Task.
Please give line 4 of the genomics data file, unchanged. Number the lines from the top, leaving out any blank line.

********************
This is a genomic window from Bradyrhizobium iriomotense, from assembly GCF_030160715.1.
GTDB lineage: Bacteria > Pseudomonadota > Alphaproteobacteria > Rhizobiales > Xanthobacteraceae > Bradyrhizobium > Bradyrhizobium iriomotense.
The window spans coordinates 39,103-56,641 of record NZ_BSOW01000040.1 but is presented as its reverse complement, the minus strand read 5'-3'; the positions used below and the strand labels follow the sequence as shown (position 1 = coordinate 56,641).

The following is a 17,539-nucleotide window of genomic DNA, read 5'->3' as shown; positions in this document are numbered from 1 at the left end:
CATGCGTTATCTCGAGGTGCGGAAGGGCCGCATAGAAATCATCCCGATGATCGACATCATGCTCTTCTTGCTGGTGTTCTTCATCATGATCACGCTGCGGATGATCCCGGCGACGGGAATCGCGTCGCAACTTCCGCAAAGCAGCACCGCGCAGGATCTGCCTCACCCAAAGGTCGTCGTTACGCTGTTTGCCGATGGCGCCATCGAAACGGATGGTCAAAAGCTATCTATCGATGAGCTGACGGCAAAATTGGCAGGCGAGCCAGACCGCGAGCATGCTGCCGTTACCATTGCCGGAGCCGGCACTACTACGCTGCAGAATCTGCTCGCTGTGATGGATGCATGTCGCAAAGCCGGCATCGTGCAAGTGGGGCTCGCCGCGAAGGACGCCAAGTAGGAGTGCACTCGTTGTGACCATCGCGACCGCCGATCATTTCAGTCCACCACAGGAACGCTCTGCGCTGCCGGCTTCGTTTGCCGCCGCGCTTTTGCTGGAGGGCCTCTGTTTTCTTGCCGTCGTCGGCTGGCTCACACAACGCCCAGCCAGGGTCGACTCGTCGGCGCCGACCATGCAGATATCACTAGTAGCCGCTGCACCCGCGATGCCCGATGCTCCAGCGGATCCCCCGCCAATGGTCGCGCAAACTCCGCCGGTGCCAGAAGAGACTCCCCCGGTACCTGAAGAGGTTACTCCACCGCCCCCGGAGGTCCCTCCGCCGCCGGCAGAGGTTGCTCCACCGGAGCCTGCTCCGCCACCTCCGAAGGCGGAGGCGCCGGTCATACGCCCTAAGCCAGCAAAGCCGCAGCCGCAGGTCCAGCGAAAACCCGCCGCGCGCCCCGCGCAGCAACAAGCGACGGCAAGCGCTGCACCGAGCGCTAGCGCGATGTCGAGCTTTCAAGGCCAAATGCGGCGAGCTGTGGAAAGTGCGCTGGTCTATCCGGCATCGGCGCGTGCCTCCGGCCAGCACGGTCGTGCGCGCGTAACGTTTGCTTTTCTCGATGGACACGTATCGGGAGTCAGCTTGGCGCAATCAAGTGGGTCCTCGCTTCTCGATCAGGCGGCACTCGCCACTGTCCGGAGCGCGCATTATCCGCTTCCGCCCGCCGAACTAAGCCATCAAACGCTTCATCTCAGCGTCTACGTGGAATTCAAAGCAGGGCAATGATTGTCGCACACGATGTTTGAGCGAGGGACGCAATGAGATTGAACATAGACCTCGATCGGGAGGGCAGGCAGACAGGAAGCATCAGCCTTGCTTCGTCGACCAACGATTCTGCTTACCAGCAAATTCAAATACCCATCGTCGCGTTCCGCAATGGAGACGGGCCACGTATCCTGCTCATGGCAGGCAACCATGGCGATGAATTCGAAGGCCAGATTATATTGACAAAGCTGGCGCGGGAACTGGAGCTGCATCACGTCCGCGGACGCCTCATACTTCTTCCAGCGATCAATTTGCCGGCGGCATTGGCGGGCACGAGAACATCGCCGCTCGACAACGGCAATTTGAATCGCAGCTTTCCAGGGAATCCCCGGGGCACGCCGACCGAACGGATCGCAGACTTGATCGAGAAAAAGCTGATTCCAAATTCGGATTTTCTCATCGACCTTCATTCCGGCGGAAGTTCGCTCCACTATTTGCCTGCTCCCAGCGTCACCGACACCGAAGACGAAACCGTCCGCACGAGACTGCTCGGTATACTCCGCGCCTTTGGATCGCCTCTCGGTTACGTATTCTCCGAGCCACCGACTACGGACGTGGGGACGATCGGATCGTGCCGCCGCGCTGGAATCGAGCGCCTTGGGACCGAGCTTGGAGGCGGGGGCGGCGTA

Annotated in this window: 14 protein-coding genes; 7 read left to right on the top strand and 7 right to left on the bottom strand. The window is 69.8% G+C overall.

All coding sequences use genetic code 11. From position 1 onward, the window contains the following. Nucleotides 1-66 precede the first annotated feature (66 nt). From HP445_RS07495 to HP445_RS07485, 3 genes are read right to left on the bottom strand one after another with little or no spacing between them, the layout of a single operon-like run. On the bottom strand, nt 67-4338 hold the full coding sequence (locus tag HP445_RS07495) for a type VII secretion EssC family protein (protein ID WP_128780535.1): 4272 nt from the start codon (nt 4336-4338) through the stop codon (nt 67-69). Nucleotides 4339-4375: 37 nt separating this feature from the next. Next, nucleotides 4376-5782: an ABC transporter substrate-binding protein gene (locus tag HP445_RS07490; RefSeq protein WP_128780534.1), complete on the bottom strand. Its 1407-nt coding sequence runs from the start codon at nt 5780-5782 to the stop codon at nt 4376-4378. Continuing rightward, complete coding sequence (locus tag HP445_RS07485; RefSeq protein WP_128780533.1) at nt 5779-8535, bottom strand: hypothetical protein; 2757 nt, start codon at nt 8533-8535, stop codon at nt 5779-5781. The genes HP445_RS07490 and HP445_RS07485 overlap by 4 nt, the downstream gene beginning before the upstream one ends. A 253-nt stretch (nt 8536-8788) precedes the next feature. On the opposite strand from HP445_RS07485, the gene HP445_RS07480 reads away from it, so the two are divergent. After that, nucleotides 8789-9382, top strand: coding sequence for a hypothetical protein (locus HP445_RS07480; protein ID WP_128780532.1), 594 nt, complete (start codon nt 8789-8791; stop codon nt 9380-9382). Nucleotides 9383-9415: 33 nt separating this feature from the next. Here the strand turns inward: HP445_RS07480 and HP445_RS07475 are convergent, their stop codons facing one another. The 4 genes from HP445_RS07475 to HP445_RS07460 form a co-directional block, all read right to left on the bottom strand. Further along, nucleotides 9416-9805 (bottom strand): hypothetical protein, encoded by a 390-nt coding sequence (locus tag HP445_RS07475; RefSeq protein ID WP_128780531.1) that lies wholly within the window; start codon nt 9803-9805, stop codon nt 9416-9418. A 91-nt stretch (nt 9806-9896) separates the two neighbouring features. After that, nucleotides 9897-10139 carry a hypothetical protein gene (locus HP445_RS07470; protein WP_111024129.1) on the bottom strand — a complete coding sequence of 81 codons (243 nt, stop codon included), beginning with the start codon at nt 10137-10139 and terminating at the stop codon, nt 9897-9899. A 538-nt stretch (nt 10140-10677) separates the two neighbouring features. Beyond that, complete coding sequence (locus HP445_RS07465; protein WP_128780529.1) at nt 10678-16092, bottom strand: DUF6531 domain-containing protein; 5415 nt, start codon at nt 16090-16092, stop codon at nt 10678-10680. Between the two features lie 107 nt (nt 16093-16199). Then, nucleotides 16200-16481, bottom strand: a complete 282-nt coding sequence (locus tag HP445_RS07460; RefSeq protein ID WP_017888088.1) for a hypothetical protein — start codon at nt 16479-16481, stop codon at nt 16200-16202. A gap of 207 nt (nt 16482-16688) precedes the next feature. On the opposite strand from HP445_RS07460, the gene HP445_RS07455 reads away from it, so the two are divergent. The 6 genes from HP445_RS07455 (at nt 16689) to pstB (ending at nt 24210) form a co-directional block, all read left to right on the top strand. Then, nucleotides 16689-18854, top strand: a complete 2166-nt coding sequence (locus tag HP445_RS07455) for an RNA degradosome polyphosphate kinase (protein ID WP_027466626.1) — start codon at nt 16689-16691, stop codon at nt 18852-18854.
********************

The following is a 17,539-nucleotide window of genomic DNA, read 5'->3' as shown; positions in this document are numbered from 1 at the left end: